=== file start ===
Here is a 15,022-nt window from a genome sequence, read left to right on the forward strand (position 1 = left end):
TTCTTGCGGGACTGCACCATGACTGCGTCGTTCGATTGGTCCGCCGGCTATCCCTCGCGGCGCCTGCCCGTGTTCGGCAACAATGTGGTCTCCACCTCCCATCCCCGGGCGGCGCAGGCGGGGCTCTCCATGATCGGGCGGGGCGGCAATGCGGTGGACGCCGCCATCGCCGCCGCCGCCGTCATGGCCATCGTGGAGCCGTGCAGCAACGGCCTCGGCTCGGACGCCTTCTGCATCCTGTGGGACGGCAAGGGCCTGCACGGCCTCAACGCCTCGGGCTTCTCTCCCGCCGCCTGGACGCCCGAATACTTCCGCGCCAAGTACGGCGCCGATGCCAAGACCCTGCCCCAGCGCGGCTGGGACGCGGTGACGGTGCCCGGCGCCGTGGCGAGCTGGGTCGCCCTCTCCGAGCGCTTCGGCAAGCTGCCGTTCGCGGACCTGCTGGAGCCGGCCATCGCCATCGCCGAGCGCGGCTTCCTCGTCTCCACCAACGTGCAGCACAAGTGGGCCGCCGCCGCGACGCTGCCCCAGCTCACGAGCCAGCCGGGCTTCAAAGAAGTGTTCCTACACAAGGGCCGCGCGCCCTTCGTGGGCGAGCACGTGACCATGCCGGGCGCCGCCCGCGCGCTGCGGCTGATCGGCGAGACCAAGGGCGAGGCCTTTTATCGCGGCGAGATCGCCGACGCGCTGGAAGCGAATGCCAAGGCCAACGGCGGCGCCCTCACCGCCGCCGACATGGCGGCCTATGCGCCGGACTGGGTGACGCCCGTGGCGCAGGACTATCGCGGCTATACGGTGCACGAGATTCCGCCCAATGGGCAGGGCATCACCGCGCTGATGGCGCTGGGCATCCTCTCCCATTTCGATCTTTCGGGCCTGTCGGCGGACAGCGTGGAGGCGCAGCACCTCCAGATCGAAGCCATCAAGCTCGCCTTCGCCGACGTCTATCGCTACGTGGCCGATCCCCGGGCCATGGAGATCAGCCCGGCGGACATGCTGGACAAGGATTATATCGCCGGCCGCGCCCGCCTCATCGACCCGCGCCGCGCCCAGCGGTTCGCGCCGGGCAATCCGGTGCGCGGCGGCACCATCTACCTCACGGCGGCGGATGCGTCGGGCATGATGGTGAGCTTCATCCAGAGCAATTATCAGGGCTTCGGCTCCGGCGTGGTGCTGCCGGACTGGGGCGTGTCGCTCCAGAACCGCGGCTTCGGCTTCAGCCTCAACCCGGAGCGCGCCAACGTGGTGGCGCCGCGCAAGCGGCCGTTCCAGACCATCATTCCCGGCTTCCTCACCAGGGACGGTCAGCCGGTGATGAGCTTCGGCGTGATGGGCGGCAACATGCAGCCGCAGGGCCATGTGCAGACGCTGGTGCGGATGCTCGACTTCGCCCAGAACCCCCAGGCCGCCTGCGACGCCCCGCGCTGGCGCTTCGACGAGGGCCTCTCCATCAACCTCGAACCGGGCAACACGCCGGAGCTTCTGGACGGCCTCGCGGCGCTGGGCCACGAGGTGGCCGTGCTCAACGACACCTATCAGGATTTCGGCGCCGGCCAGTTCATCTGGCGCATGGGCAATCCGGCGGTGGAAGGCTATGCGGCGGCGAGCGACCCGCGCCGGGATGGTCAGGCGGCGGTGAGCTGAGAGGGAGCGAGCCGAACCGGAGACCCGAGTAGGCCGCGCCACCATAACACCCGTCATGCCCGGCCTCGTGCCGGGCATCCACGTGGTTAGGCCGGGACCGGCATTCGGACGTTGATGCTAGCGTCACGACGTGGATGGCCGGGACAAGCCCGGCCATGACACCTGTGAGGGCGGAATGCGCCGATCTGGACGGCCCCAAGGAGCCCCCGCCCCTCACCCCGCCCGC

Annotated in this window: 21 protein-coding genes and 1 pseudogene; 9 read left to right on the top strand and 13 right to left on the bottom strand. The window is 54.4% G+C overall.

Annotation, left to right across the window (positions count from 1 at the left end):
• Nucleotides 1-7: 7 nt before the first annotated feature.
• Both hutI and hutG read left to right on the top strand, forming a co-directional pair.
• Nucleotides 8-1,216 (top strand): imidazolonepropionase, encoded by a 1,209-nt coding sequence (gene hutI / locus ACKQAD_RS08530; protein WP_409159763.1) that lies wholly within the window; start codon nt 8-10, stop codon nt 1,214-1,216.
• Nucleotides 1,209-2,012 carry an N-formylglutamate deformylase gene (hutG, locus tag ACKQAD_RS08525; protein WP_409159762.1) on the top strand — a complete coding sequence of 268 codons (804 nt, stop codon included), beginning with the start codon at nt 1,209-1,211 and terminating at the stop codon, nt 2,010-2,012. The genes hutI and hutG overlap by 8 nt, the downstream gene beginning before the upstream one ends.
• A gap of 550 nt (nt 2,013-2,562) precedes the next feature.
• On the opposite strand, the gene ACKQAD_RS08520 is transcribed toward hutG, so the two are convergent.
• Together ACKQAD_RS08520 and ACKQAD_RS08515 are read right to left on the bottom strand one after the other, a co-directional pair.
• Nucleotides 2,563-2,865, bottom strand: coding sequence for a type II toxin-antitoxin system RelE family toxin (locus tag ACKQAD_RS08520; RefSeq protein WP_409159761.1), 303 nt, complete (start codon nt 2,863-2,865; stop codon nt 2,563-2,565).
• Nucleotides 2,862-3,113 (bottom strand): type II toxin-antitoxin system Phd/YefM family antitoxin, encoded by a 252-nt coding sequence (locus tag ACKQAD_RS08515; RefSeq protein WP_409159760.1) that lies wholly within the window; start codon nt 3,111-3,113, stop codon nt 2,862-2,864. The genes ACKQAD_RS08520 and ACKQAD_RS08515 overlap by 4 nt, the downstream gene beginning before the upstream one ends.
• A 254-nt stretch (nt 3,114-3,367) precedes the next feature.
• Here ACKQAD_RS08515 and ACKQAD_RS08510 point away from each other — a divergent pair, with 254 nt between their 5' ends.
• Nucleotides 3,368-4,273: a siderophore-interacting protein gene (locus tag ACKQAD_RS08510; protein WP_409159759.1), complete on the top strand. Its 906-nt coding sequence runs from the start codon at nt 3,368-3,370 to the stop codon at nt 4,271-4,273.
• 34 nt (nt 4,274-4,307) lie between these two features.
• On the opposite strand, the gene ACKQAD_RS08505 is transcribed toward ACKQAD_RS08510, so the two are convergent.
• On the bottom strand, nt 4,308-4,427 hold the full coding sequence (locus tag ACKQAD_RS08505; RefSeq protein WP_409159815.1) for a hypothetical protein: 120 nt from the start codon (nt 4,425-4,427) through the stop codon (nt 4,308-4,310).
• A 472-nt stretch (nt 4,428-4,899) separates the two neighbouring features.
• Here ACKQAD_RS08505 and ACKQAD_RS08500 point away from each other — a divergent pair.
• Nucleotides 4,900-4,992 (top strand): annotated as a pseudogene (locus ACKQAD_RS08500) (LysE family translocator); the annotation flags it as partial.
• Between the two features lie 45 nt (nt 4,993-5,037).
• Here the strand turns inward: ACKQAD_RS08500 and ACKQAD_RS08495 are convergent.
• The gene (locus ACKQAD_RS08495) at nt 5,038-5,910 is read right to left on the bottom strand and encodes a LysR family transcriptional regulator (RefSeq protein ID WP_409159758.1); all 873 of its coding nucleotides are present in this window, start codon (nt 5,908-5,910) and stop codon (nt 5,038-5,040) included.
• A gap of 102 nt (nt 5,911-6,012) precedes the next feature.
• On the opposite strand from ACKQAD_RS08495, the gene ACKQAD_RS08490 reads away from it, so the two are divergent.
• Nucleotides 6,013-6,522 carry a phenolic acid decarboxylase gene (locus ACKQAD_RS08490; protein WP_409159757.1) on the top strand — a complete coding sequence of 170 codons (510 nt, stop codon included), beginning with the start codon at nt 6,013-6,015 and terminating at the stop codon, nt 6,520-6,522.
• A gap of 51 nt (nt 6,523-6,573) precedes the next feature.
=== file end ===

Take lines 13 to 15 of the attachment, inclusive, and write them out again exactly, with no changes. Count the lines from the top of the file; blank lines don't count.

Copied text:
• Nucleotides 2,862-3,113 (bottom strand): type II toxin-antitoxin system Phd/YefM family antitoxin, encoded by a 252-nt coding sequence (locus tag ACKQAD_RS08515; RefSeq protein WP_409159760.1) that lies wholly within the window; start codon nt 3,111-3,113, stop codon nt 2,862-2,864. The genes ACKQAD_RS08520 and ACKQAD_RS08515 overlap by 4 nt, the downstream gene beginning before the upstream one ends.
• A 254-nt stretch (nt 3,114-3,367) precedes the next feature.
• Here ACKQAD_RS08515 and ACKQAD_RS08510 point away from each other — a divergent pair, with 254 nt between their 5' ends.